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Nurse Practitioner Programs in Pennsylvania

Pennsylvania’s Certified Registered Nurse Practitioners (CRNPs) have roles that go well beyond that of the typical registered nurse. The following are among the things they can do:

  • Order and interpret diagnostic tests
  • Develop comprehensive care plans
  • Order various products and services that patients may need (e.g. blood or blood components, medical equipment, home health or hospice services)
  • Create admission and discharge summaries
  • Make referrals for therapies (e.g. occupational therapy, physical therapy) and dietitian services

Pennsylvania code mandates that nurses maintain formal collaboration agreements with physicians in order to carry out duties at the nurse practitioner level. Medication prescription requires a prescriptive collaborative agreement. Nurse practitioners can prescribe a variety of medications, including antihistamines, antineoplastic drugs, anticoagulants, hormones – in short, many of the medications used to treat acute and chronic conditions. Nurse practitioners may provide short-term prescriptions for controlled substance; some types of prescription, though, are prohibited.

The specific duties that a nurse practitioner carries out will vary depending on the demographics of the population served and on the work setting. Nurse practitioners are trained in different population foci or specialties. Pennsylvania formally recognizes these on the license. The family nurse practitioner designation is simultaneously very broad and very common.

Top Nurse Practitioner Programs in PA

#1: The University of Pittsburg offers six nurse practitioner tracks, including the less common neonatal population foci. The neonatal credential is available at the master’s or doctoral level to BSNs with two years of closely related experience. Most programs are doctoral-only. The DNP program is ranked #5 in the nation by US News and World Report.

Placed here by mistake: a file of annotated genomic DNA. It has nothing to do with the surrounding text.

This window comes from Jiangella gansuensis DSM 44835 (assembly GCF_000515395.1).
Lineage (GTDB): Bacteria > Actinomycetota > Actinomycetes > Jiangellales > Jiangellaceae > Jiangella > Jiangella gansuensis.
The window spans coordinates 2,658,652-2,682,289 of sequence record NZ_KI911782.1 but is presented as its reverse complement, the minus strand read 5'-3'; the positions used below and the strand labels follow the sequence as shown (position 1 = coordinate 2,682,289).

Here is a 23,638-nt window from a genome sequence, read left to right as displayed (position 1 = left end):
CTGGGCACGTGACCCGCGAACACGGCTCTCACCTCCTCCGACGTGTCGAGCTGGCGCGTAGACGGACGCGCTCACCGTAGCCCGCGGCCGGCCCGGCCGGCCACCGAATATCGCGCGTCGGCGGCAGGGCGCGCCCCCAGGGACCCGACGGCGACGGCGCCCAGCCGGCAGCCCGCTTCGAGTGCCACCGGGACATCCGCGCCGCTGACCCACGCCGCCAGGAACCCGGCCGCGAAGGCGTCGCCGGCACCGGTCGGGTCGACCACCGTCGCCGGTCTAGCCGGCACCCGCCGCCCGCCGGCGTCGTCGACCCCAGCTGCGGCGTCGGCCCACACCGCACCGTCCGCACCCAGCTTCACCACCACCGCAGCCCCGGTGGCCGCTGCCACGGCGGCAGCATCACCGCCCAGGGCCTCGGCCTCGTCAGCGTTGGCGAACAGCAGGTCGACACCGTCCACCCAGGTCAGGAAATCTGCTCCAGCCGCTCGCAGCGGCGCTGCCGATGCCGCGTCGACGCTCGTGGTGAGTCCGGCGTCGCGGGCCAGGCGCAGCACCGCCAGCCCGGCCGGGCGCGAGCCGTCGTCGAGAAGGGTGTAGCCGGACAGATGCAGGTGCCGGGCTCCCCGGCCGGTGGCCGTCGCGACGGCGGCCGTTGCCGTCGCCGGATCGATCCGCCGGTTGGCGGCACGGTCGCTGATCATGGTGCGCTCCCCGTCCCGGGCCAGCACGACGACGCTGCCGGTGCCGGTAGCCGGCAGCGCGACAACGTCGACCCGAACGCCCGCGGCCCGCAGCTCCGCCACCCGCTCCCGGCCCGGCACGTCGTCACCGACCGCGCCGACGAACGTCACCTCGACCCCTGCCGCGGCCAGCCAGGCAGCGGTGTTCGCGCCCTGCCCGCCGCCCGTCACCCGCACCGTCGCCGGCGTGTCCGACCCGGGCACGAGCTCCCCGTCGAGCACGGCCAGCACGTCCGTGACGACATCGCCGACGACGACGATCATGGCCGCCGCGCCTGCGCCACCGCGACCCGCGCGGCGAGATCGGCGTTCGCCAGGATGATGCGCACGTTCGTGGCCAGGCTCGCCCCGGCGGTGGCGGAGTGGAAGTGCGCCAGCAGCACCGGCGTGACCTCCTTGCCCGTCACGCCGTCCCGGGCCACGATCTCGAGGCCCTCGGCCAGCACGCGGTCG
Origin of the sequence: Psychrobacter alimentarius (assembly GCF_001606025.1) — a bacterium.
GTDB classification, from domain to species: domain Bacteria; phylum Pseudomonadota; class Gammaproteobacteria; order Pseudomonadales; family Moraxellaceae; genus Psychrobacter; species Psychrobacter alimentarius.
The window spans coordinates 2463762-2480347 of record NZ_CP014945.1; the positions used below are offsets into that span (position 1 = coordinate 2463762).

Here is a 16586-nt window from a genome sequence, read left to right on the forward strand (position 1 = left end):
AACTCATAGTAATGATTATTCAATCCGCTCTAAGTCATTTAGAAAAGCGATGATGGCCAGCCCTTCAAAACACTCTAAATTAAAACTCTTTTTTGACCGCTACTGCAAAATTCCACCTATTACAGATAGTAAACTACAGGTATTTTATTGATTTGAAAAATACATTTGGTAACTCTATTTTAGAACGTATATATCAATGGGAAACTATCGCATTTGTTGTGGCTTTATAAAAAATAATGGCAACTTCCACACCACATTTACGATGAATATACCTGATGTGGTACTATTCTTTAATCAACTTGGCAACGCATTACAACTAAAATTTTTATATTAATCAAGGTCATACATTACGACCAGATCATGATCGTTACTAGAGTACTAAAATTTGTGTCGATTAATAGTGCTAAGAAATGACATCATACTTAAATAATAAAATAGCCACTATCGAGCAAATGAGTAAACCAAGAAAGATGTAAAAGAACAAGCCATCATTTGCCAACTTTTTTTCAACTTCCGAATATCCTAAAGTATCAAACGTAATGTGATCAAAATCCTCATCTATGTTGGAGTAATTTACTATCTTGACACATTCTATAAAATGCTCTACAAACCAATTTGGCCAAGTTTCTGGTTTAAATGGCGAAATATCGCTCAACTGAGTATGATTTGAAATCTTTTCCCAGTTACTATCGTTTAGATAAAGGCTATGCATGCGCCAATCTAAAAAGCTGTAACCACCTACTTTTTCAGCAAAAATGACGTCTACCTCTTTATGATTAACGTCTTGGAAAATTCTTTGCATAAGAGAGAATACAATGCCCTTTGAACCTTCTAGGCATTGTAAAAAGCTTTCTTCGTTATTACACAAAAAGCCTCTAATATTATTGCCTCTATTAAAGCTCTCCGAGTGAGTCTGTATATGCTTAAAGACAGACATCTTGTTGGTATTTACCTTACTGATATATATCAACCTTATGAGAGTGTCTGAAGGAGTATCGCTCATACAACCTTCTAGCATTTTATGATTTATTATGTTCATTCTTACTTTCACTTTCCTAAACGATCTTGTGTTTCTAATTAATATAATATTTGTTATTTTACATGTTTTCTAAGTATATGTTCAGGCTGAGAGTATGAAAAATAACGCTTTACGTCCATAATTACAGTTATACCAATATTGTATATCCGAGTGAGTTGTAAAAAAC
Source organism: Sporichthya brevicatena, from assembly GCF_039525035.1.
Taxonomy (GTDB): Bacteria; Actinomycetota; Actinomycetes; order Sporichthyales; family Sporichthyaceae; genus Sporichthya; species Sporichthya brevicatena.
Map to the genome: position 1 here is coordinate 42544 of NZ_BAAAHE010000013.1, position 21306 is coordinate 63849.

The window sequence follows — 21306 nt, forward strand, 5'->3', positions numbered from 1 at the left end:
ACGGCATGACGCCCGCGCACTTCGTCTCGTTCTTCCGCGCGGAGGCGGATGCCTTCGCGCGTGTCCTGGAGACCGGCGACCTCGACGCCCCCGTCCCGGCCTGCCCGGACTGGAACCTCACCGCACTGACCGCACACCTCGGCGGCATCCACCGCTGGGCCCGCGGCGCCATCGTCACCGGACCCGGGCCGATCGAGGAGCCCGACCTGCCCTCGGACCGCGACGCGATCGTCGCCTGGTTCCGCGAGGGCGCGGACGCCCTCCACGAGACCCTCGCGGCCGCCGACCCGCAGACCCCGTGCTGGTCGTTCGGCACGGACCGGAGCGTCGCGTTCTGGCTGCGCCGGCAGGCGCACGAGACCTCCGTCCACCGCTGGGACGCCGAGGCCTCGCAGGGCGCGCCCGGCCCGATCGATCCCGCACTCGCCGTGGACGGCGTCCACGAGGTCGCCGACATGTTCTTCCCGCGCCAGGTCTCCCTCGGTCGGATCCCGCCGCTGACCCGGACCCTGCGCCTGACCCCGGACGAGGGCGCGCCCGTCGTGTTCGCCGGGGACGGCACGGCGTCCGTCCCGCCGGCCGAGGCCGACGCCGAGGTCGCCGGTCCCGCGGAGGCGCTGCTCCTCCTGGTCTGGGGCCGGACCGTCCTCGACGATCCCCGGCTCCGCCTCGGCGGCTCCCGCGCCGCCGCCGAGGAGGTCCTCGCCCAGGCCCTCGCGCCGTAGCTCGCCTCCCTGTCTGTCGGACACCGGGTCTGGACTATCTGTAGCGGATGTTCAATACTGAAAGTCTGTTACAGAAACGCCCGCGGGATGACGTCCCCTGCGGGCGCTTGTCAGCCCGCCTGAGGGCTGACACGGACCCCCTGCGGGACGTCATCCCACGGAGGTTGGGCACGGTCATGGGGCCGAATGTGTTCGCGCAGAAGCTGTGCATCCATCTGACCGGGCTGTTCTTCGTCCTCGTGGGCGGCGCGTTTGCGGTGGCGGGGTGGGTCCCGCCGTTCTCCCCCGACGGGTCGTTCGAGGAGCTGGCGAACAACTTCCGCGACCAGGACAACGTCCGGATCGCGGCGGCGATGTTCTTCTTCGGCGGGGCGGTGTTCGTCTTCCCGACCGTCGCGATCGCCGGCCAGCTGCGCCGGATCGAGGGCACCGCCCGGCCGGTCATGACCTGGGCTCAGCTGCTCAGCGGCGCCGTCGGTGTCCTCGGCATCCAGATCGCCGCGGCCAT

#2: Villanova University allows nurses to earn their family, pediatric, or adult-gerontology nurse practitioner credentials with a degree at the MSN level, then continue on for a DNP if they choose. Villanova is recognized by the National League for Nursing in the ‘Advance the Science of Nursing Education category’. The DNP program is ranked #32 in the nation by US News and World Report.

#3: Duquesne University offers online family nurse practitioner program at the MSN level. Duquesne University is recognized as a Center for Excellence by the National League for Nursing in the ‘Enhance Student Learning and Professional Development’ category. DNP students option of spending a semester abroad.

#4: Drexel University offers an online master’s programs that is nationally ranked by US News and World Report.

CRNP Educational Foundations

Nurse practitioner education takes place at the graduate level. Pennsylvania has an approval process for in-state nurse practitioner programs. Out-of-state education can be accepted if is determined to be the equivalent. Pennsylvania can be a good place to receive one's education. It boasts a number of programs with strong reputations. RNs who seek training in the more common population foci will find many options. They can choose based on delivery format, special programs, and degree level. Doctoral programs can be quite varied as they can include more content that enhances practice but is not necessary for safe practice at the entry-level. Faculty will have different research interests.